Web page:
- Giving top priority to saving lives. The numbers of migrants who die or go missing every year is alarming. In its annual report called “Fatal Journeys”, IOM has documented 50,000 migrant deaths along migratory paths since the year 2000. (This is probably a gross underestimate since most governments do not maintain statistics on migrant deaths.) In 2016 alone, almost 5,000 migrants have already perished in the Mediterranean despite valiant efforts by the Italian, Greek, Maltese, Turkish and Libyan Coast Guards who have saved several hundreds of thousands of lives since 2013.
- Opening more regular channels of migration as viable alternatives to irregular migration channels. Increasing the number of options for regular migration will not stop irregular migration, but it will reduce the incentive to move without documentation or authorization. Regular migration channels are needed for labour migration at all skills levels, and for temporary, permanent and circular migration – depending on evolving national needs; for education; for family unity; and for humanitarian purposes.
- Establishing humanitarian border management. In so doing, law enforcement agencies meet the dual objective of managing risks to public security while ensuring that protection is made available to those who need and deserve it. The world needs to acknowledge and commend the six neighbors of Libya and the four neighbors of Syria for keeping their border open in times of crises and conflict in these two countries.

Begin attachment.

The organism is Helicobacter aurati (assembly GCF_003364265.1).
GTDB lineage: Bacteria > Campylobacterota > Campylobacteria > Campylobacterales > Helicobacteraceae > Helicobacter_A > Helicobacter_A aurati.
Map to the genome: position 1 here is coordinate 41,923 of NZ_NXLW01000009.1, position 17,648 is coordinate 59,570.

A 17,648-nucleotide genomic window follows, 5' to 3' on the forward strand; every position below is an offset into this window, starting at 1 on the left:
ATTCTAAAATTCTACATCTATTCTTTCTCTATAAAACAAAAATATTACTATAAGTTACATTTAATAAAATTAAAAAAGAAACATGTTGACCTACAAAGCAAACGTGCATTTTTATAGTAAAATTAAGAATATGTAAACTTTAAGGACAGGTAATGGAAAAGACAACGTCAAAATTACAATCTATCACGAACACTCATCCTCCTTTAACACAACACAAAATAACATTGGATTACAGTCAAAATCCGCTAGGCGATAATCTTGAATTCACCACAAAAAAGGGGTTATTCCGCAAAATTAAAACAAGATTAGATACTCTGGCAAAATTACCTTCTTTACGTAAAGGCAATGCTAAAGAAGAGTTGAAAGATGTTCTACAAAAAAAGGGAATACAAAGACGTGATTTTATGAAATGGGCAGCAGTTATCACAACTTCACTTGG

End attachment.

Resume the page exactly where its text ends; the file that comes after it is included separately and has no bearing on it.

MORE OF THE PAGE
- Combatting trafficking in persons and addressing the needs of vulnerable migrants: Sadly, there are those that would exploit the aspirations of migrants hoping for a better life, and those driven to migration out of a lack of other options. Human traffickers subject their victims to egregious rights violations; depriving victims of their liberty and dignity, and robbing them of the proceeds of their labour. Further, there are many vulnerable migrants who, while not formally trafficked, are subject to violence, exploitation, and abuse during and after their migration process. A comprehensive response that not only addresses the criminal justice issues associated with trafficking and associated forms of mal-treatment, but which restores the the rights and well-being of migrants, is required.